BOSTON >> Voters favor legalizing marijuana for adults and oppose a broad expansion of charter schools in Massachusetts, according to new poll results that could be a harbinger of a disappointing election day for Gov. Charlie Baker.
Disenchanted with both major party nominees for president, Baker has thrown some of his energy into campaigning for a charter school expansion and against the legalization of recreational marijuana. The new poll data shows the governor could wind up on the losing side of both issues.
The poll released by WBUR and the MassINC Polling Group found 55 percent of likely voters support regulating and taxing marijuana for adult recreational use compared to the 40 percent who oppose Question 4 on the November ballot. The widening gap in the past month over the issue comes as both sides are beginning to ramp up spending on advertising in the three weeks before the statewide vote.
Attorney General Maura Healey and Boston Mayor Marty Walsh also oppose Question 4. But even with their platforms, the political leaders are fighting a trend of support in the electorate for the gradual relaxation of restrictions on marijuana that started with decriminalization in 2008 and extended to medical marijuana in 2012.
On the issue of whether the state should be allowed to license up to 12 new charter schools per year, 41 percent of respondents said they would vote "yes" on Question 2, while 52 percent oppose the ballot question.
The poll, which surveyed 502 likely voters from Oct. 13-16, found that support for the charter school ballot question has plateaued at 41 percent from the month before while previously undecided voters appeared to be moving into "no" column. Opposition to charter school expansion climbed from 48 percent in mid-September to 52 percent in the latest poll as the number of undecided fells from 11 percent to 6 percent.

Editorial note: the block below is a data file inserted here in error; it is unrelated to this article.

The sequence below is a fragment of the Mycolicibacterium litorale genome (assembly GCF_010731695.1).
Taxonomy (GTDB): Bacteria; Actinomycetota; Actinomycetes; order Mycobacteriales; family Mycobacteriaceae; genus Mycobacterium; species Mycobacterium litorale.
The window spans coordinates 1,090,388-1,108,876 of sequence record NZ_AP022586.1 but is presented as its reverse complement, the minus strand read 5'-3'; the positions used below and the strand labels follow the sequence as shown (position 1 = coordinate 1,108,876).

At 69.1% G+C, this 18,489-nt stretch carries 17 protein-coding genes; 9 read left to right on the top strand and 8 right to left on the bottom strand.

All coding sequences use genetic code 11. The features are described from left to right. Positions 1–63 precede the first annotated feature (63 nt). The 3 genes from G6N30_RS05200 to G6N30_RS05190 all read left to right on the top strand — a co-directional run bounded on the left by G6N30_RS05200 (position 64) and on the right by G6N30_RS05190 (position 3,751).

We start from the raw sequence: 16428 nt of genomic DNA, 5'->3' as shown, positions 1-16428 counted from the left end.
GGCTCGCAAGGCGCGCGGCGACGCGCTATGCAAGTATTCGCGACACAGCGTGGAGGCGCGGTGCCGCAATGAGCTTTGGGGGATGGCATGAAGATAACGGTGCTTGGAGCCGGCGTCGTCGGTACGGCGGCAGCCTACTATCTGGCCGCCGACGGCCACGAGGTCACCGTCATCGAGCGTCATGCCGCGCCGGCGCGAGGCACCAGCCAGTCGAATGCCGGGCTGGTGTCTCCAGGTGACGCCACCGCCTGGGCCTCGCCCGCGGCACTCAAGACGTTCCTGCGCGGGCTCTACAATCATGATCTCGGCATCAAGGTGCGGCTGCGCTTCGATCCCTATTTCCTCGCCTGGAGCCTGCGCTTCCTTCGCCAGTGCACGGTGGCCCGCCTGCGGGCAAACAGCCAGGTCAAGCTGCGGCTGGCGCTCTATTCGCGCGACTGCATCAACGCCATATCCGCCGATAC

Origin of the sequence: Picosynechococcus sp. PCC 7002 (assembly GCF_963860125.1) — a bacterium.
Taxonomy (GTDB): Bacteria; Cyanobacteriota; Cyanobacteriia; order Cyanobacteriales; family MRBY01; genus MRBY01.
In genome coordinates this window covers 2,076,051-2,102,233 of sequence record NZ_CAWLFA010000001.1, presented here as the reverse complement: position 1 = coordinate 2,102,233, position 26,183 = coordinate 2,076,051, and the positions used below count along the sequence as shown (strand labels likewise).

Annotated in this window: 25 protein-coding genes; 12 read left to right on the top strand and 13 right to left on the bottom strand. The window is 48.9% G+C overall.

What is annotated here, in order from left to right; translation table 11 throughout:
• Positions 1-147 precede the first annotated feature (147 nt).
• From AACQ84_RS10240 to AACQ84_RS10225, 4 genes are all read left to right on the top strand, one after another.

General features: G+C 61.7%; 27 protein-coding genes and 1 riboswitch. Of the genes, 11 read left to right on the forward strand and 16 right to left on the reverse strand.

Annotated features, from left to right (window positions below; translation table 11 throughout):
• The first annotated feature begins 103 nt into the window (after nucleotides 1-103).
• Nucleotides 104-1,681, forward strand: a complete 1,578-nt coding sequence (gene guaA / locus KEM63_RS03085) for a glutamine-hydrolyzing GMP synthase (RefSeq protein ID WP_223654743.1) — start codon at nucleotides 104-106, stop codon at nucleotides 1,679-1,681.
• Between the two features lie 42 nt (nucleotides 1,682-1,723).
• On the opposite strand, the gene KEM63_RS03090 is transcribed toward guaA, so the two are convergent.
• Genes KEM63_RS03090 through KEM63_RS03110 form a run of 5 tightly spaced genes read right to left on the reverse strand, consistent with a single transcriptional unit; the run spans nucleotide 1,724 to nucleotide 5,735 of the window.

On the question of legalizing marijuana, the number of undecided voters remained solid at 5 percent while support for the question climbed 5 percentage points and corresponded to an equal 5-point decline in opposition.
The two other questions on the ballot next month would authorize another slot parlor in Massachusetts and prohibit the extreme confinement of farm animals, which critics have argued could lead to a slight increase in egg prices.
Voters surveyed in the WBUR/MassINC poll oppose the further expansion of gaming by a margin of 34 percent in favor to 58 percent opposed, while the farm animal confinement question would pass if the election were held today 66 percent to 28 percent.
The poll delved even deeper into how voters feel about marijuana.
While 84 percent of respondents said it would not bother them if people used marijuana in their homes, 64 percent said they would be bothered by people using pot in public places while 33 percent said they would not care.
Only 38 percent of voters said it would bother them if a store selling marijuana opened in their community, but 51 percent said they would be bothered if marijuana businesses advertised in public places in their communities.
Of those surveyed, about half said they had tried marijuana in their lifetime.